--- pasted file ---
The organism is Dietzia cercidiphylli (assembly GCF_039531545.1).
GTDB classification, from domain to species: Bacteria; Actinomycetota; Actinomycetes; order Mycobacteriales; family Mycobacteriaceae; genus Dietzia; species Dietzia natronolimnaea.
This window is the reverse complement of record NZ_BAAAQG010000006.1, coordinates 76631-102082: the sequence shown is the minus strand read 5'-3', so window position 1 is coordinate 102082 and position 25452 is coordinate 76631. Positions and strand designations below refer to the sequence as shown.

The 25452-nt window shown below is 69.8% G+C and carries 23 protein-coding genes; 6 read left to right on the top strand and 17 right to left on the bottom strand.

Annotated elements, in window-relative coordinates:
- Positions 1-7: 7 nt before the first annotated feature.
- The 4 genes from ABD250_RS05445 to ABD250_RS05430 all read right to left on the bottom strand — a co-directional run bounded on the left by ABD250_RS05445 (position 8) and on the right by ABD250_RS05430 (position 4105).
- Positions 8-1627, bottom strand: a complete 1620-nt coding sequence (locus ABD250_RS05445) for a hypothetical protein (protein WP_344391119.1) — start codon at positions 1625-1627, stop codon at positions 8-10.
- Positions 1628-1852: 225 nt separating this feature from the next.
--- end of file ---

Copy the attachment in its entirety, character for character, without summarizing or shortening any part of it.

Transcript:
The organism is Dietzia cercidiphylli (assembly GCF_039531545.1).
GTDB classification, from domain to species: Bacteria; Actinomycetota; Actinomycetes; order Mycobacteriales; family Mycobacteriaceae; genus Dietzia; species Dietzia natronolimnaea.
This window is the reverse complement of record NZ_BAAAQG010000006.1, coordinates 76631-102082: the sequence shown is the minus strand read 5'-3', so window position 1 is coordinate 102082 and position 25452 is coordinate 76631. Positions and strand designations below refer to the sequence as shown.

The 25452-nt window shown below is 69.8% G+C and carries 23 protein-coding genes; 6 read left to right on the top strand and 17 right to left on the bottom strand.

Annotated elements, in window-relative coordinates:
- Positions 1-7: 7 nt before the first annotated feature.
- The 4 genes from ABD250_RS05445 to ABD250_RS05430 all read right to left on the bottom strand — a co-directional run bounded on the left by ABD250_RS05445 (position 8) and on the right by ABD250_RS05430 (position 4105).
- Positions 8-1627, bottom strand: a complete 1620-nt coding sequence (locus ABD250_RS05445) for a hypothetical protein (protein WP_344391119.1) — start codon at positions 1625-1627, stop codon at positions 8-10.
- Positions 1628-1852: 225 nt separating this feature from the next.